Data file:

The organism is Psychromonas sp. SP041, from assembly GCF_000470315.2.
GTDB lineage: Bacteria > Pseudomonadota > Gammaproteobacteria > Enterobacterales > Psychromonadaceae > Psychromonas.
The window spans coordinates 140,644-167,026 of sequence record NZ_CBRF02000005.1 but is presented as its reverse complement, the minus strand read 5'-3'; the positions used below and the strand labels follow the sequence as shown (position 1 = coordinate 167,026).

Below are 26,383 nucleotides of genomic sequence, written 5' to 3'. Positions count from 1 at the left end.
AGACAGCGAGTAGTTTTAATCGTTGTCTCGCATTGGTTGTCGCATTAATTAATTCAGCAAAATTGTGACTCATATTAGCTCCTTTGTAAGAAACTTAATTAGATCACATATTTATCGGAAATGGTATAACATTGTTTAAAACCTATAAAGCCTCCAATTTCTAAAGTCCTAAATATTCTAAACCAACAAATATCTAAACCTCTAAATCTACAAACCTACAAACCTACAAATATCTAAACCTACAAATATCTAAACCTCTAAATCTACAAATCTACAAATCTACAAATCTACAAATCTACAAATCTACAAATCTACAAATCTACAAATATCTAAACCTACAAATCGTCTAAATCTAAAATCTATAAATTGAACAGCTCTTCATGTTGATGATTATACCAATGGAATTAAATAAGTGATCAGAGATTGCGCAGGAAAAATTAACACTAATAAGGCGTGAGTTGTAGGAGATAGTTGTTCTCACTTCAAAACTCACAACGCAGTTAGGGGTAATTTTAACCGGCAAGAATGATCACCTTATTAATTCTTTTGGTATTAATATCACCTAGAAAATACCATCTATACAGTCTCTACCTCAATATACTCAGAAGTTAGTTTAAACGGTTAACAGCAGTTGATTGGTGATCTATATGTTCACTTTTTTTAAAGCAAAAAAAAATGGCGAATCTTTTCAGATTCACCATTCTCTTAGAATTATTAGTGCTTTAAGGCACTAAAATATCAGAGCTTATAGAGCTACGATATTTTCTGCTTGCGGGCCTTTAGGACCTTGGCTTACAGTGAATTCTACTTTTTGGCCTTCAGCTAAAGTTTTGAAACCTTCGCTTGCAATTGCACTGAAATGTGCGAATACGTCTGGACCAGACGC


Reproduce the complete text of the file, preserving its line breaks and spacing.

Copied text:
The organism is Psychromonas sp. SP041, from assembly GCF_000470315.2.
GTDB lineage: Bacteria > Pseudomonadota > Gammaproteobacteria > Enterobacterales > Psychromonadaceae > Psychromonas.
The window spans coordinates 140,644-167,026 of sequence record NZ_CBRF02000005.1 but is presented as its reverse complement, the minus strand read 5'-3'; the positions used below and the strand labels follow the sequence as shown (position 1 = coordinate 167,026).

Below are 26,383 nucleotides of genomic sequence, written 5' to 3'. Positions count from 1 at the left end.
AGACAGCGAGTAGTTTTAATCGTTGTCTCGCATTGGTTGTCGCATTAATTAATTCAGCAAAATTGTGACTCATATTAGCTCCTTTGTAAGAAACTTAATTAGATCACATATTTATCGGAAATGGTATAACATTGTTTAAAACCTATAAAGCCTCCAATTTCTAAAGTCCTAAATATTCTAAACCAACAAATATCTAAACCTCTAAATCTACAAACCTACAAACCTACAAATATCTAAACCTACAAATATCTAAACCTCTAAATCTACAAATCTACAAATCTACAAATCTACAAATCTACAAATCTACAAATCTACAAATCTACAAATATCTAAACCTACAAATCGTCTAAATCTAAAATCTATAAATTGAACAGCTCTTCATGTTGATGATTATACCAATGGAATTAAATAAGTGATCAGAGATTGCGCAGGAAAAATTAACACTAATAAGGCGTGAGTTGTAGGAGATAGTTGTTCTCACTTCAAAACTCACAACGCAGTTAGGGGTAATTTTAACCGGCAAGAATGATCACCTTATTAATTCTTTTGGTATTAATATCACCTAGAAAATACCATCTATACAGTCTCTACCTCAATATACTCAGAAGTTAGTTTAAACGGTTAACAGCAGTTGATTGGTGATCTATATGTTCACTTTTTTTAAAGCAAAAAAAAATGGCGAATCTTTTCAGATTCACCATTCTCTTAGAATTATTAGTGCTTTAAGGCACTAAAATATCAGAGCTTATAGAGCTACGATATTTTCTGCTTGCGGGCCTTTAGGACCTTGGCTTACAGTGAATTCTACTTTTTGGCCTTCAGCTAAAGTTTTGAAACCTTCGCTTGCAATTGCACTGAAATGTGCGAATACGTCTGGACCAGACGC